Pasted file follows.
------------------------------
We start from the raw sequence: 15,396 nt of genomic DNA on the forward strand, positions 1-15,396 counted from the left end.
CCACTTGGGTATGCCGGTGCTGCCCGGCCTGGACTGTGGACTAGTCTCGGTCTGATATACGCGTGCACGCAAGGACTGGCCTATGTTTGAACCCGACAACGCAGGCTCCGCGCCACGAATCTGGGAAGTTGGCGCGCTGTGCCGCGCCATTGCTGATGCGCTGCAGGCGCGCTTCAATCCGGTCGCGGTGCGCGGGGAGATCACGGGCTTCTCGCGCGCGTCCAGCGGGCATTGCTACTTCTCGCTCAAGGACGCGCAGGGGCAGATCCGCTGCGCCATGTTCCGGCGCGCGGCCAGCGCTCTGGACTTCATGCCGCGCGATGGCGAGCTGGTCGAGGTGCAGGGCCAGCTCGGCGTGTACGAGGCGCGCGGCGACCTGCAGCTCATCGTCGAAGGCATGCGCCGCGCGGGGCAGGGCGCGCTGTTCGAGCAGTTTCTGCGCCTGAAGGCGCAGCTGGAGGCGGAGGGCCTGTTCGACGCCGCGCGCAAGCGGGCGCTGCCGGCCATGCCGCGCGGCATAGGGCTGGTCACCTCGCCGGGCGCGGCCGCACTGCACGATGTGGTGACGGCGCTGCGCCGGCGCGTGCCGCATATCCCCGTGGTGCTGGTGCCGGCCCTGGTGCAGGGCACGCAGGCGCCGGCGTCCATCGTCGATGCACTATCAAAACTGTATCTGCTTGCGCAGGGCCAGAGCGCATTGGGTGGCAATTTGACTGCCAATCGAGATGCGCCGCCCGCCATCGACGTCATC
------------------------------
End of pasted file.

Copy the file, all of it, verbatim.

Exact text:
We start from the raw sequence: 15,396 nt of genomic DNA on the forward strand, positions 1-15,396 counted from the left end.
CCACTTGGGTATGCCGGTGCTGCCCGGCCTGGACTGTGGACTAGTCTCGGTCTGATATACGCGTGCACGCAAGGACTGGCCTATGTTTGAACCCGACAACGCAGGCTCCGCGCCACGAATCTGGGAAGTTGGCGCGCTGTGCCGCGCCATTGCTGATGCGCTGCAGGCGCGCTTCAATCCGGTCGCGGTGCGCGGGGAGATCACGGGCTTCTCGCGCGCGTCCAGCGGGCATTGCTACTTCTCGCTCAAGGACGCGCAGGGGCAGATCCGCTGCGCCATGTTCCGGCGCGCGGCCAGCGCTCTGGACTTCATGCCGCGCGATGGCGAGCTGGTCGAGGTGCAGGGCCAGCTCGGCGTGTACGAGGCGCGCGGCGACCTGCAGCTCATCGTCGAAGGCATGCGCCGCGCGGGGCAGGGCGCGCTGTTCGAGCAGTTTCTGCGCCTGAAGGCGCAGCTGGAGGCGGAGGGCCTGTTCGACGCCGCGCGCAAGCGGGCGCTGCCGGCCATGCCGCGCGGCATAGGGCTGGTCACCTCGCCGGGCGCGGCCGCACTGCACGATGTGGTGACGGCGCTGCGCCGGCGCGTGCCGCATATCCCCGTGGTGCTGGTGCCGGCCCTGGTGCAGGGCACGCAGGCGCCGGCGTCCATCGTCGATGCACTATCAAAACTGTATCTGCTTGCGCAGGGCCAGAGCGCATTGGGTGGCAATTTGACTGCCAATCGAGATGCGCCGCCCGCCATCGACGTCATC